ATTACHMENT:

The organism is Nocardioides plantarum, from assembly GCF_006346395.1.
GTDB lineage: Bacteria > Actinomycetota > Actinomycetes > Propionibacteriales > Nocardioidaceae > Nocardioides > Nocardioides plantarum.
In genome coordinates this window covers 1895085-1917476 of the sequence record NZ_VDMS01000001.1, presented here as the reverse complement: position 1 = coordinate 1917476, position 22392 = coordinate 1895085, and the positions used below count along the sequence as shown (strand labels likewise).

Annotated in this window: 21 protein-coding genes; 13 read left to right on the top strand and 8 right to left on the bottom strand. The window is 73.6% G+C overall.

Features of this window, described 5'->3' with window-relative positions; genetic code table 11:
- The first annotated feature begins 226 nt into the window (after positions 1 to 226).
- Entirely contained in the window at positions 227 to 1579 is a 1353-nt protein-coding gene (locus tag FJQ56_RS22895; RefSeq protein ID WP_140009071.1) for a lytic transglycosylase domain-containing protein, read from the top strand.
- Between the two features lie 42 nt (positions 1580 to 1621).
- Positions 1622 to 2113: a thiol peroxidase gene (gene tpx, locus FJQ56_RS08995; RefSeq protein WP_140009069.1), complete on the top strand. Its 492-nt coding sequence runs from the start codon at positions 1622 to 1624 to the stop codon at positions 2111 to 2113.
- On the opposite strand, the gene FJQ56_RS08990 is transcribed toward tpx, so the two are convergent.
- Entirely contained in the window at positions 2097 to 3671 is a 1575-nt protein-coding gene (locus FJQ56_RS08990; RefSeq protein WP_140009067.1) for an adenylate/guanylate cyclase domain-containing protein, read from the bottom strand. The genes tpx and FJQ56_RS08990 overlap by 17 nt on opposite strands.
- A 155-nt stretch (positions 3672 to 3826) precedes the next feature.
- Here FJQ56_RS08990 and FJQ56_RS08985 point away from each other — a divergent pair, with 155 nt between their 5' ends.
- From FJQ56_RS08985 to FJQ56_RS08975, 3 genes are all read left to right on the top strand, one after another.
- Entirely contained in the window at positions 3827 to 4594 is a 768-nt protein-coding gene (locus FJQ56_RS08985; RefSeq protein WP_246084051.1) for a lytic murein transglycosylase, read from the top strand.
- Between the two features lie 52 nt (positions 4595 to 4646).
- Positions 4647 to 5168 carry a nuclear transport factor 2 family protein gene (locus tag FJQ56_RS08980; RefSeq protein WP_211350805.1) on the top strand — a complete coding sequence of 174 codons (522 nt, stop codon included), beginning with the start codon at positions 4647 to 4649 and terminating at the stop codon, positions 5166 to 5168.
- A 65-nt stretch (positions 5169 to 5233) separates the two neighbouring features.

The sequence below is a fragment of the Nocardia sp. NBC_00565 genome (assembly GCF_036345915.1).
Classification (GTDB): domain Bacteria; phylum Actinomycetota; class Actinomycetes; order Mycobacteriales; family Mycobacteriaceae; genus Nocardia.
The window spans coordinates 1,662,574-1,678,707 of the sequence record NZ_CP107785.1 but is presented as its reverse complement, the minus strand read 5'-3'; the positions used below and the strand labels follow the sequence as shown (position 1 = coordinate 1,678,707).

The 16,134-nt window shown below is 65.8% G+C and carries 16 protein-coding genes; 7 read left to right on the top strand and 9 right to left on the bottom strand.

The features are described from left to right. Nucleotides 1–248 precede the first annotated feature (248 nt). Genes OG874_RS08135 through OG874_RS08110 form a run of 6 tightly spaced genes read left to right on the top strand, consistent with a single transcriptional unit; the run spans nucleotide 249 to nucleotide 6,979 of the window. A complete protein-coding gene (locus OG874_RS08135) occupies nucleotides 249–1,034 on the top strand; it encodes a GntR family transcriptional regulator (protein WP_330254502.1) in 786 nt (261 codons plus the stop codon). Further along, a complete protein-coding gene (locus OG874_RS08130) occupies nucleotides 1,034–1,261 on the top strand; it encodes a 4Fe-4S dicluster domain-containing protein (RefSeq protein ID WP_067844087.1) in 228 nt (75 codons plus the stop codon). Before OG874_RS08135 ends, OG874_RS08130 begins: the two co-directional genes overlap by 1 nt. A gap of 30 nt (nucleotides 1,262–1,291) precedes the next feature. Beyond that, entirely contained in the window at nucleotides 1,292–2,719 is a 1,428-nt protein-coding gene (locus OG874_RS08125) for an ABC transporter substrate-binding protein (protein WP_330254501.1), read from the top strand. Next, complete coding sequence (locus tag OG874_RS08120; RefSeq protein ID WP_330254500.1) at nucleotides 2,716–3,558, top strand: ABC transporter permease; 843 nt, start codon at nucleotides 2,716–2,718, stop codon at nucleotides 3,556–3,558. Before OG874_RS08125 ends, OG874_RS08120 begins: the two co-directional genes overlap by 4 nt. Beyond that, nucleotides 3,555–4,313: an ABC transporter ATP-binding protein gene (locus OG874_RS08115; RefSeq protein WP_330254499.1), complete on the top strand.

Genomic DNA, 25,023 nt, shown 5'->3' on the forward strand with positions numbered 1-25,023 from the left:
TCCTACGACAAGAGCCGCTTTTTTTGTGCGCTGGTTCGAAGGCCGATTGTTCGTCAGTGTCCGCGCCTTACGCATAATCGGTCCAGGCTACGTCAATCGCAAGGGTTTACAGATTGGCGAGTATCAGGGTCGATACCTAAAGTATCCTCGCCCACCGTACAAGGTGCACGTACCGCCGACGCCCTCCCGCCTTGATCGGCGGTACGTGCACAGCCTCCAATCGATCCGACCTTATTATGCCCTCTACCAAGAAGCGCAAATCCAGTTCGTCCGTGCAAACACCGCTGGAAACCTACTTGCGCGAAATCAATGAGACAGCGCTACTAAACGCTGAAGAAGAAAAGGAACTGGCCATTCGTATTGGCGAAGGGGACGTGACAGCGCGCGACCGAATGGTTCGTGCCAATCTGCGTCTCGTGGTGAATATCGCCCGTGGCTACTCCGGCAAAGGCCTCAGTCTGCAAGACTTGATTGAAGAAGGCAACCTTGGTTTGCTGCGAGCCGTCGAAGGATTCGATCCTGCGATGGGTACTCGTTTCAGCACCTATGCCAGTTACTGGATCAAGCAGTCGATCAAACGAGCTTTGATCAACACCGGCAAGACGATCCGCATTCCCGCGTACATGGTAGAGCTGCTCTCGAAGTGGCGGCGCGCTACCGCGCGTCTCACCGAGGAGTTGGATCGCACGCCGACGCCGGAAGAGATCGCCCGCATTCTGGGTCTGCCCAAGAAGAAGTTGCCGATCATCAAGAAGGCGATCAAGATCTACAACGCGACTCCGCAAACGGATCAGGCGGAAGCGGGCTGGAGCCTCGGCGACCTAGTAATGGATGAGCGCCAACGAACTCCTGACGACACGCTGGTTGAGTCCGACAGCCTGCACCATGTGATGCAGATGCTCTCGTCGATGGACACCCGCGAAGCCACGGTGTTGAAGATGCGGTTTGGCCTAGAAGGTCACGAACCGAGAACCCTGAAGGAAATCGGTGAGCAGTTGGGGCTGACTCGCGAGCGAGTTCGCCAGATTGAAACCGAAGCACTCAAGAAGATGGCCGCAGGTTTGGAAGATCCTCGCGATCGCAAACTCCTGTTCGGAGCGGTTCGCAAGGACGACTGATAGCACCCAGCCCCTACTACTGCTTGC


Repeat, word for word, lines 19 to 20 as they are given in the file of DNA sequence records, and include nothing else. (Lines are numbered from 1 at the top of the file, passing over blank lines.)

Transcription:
The sequence below is a fragment of the Nocardia sp. NBC_00565 genome (assembly GCF_036345915.1).
Classification (GTDB): domain Bacteria; phylum Actinomycetota; class Actinomycetes; order Mycobacteriales; family Mycobacteriaceae; genus Nocardia.